Russian Defense Minister Sergei Shoigu, third left, visits the Hemeimeem air base in Syria, Saturday, June 18, 2016. Russia’s defense minister visited Syria on Saturday to meet the country’s leader and inspect the Russian air base there, a high-profile trip intended to underline Moscow’s role in the region. Image Credit: AP

Beirut: Russia has put forth the unprecedented suggestion of deploying ground troops in Syria for the first time since the Russian Air Force joined the Syrian war last September in an effort to bolster its ally Syrian President Bashar Al Assad.

The offer, submitted to the UN for approval, would be the first deployment of Russian military personnel outside the Hmaymeem military base on the Syrian coast.

The troops would be used to support government troops currently fighting in Aleppo, but it is not clear how many Russian boots would be sent.

Their main focus would be to man military checkpoints, surveillance centres and intelligence units on the Castello Road at the entrance of the ancient city.

Aleppo, once coined the industrial capital of Syria, is now largely in ruins, as the brunt of the Syrian war has been focused on the city which has been divided between government and opposition forces since 2012.

Opposition forces are currently fighting to break a government-imposed siege on the city aimed at choking out the last remaining rebel forces.

Russia wants its troops to control the humanitarian corridors, bringing in UN aid to both rebel-held eastern Aleppo and government-controlled western Aleppo.

The Syrian opposition is against the proposal. It wants aid to come in through the Ramouseh district in southwest Aleppo which is controlled by the Free Syrian Army.

When Russia joined the war in September, it promised its mission would be short and swift, but a call for ground troops signals a more entrenching position in the country.

With the support of Russian war planes, Syrian government troops were able to retake the ancient city of Palmyra from Daesh, along with 12,000 square metres of countryside in Latakia, Aleppo and Hama.

While Russia said its entry in the war was to defeat Daesh, it has largely focused its efforts on striking Al Nusra Front and other Turkish-backed rebel groups who, in their view, are terrorists.

Moscow has helped facilitate supervised talks between the Syrian army and Kurdish militias in Al Hasaka last week. They were also involved in securing a deal for rebels to evacuate the strategic town of Daraya, south of Damascus.

The Russians have also been heavily involved in revamping and upgrading the military airports of Hmaymeem on the Syrian coast, T4 in Palmyra, and Kuweires, all three of which have been put at the disposal of the Russian Army.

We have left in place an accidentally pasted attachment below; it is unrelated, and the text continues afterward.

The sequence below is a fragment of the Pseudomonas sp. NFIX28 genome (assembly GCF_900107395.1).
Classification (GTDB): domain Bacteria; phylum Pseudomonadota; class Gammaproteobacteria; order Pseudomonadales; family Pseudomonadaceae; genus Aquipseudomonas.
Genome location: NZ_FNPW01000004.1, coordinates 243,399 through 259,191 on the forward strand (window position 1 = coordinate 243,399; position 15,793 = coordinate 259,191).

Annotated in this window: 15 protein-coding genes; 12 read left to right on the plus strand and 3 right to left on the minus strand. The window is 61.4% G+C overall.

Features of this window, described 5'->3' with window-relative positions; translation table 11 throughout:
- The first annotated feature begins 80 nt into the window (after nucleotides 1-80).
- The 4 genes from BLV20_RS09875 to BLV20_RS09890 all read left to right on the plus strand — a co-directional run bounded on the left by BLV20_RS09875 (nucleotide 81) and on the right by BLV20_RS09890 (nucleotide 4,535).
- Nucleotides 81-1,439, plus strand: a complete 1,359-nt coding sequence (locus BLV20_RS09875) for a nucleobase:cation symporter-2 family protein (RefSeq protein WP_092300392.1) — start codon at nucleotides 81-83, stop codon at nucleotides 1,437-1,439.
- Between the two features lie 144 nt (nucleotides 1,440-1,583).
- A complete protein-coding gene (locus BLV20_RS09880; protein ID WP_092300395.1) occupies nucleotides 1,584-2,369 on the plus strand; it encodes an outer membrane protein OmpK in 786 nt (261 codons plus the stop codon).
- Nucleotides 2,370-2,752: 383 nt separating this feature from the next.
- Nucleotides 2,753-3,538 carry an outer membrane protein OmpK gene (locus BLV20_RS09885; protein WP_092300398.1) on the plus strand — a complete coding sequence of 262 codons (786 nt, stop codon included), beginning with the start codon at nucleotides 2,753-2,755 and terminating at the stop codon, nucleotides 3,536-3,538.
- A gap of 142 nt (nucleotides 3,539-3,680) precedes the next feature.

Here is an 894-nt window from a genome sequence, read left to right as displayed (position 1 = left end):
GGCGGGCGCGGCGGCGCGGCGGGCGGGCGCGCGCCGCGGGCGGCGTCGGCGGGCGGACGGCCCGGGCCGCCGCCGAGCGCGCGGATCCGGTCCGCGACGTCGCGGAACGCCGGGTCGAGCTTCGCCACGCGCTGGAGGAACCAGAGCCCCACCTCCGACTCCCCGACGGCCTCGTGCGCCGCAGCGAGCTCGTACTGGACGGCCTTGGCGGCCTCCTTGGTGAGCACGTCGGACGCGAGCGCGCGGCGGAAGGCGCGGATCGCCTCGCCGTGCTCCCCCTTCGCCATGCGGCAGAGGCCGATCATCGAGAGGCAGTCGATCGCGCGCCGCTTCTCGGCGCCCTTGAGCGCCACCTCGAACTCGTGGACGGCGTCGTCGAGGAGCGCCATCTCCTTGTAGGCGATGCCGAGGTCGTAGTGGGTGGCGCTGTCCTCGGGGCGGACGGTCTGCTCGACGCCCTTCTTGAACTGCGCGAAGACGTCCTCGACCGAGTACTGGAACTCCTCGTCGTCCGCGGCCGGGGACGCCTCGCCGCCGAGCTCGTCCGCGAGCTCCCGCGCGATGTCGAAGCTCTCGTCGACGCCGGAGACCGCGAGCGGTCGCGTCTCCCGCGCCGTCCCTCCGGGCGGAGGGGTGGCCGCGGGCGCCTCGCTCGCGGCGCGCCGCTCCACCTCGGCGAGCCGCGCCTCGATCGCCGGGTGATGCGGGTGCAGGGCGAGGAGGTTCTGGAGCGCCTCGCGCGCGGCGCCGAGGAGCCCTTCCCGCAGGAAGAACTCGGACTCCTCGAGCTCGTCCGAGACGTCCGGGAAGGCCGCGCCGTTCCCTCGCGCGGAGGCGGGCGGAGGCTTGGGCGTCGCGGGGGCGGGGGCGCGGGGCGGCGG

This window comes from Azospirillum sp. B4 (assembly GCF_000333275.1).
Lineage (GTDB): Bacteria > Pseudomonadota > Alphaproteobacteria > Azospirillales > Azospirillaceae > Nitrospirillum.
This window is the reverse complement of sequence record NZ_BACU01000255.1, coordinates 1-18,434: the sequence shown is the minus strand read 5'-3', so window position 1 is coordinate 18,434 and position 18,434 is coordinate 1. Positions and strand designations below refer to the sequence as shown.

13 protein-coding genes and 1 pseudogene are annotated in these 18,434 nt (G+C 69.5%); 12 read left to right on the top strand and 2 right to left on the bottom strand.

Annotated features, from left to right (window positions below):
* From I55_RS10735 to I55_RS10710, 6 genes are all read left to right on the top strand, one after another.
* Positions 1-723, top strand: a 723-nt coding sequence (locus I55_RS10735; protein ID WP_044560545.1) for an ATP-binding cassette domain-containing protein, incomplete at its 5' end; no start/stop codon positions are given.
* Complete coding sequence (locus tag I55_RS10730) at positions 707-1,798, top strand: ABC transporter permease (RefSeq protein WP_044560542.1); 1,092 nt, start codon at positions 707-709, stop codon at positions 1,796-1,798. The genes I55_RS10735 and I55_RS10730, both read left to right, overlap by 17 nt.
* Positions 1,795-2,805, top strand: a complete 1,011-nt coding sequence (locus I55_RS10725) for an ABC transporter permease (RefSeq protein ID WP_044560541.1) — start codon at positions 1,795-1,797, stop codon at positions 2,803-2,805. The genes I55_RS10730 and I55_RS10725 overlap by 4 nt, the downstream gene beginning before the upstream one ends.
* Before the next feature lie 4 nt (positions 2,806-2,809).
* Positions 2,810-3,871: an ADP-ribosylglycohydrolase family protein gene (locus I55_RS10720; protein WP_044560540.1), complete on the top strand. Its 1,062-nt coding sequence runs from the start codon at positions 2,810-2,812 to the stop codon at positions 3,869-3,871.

All three have been placed under the disposal of the Russian Army. President Vladimir Putin announced his decision to put full weight behind the government in Damascus during his address at the UN General Assembly last September.

In October he gave a televised address, saying that the operations have been planned in advance, as early as March 2015.

He added that his goal in Syria was “stabilising the legitimate power” and “creating conditions for political compromise”.

His foreign minister, Sergei Lavrov, has been heavily involved in brokering Syrian peace talks in Geneva since last January.

During 11 months of battle, the Russian Army has lost one jet, which was shot down by the Turkish Air Force last November.

That single incident triggered a political and economic confrontation between Moscow and Ankara, reportedly costing the Turkish economy $10 billion n lost trade with Russia.

The dispute was settled after Recep Tayyip Erdogan made an official apology earlier this summer, ahead of a high-profile meeting with Putin in St Petersburg on August 9.

As a result of that summit, the Russians started accommodating Turkish worries in Syria, namely vis-a-vis Kurdish ambitions of statehood on the Syrian-Turkish border.

Putin promised to eradicate the Kurdish project in exchange for letting his troops and the Syrian Army overrun the city of Aleppo. Last week, the Kremlin was silent over the Turkish Army’s invasion and occupation of the Syrian border city of Jarablus, where it was fully liberated from Daesh. Reciprocating, Putin severed his ties with Syrian Kurds and nudged government troops to bomb their positions in the north-eastern city of Al Hasaka.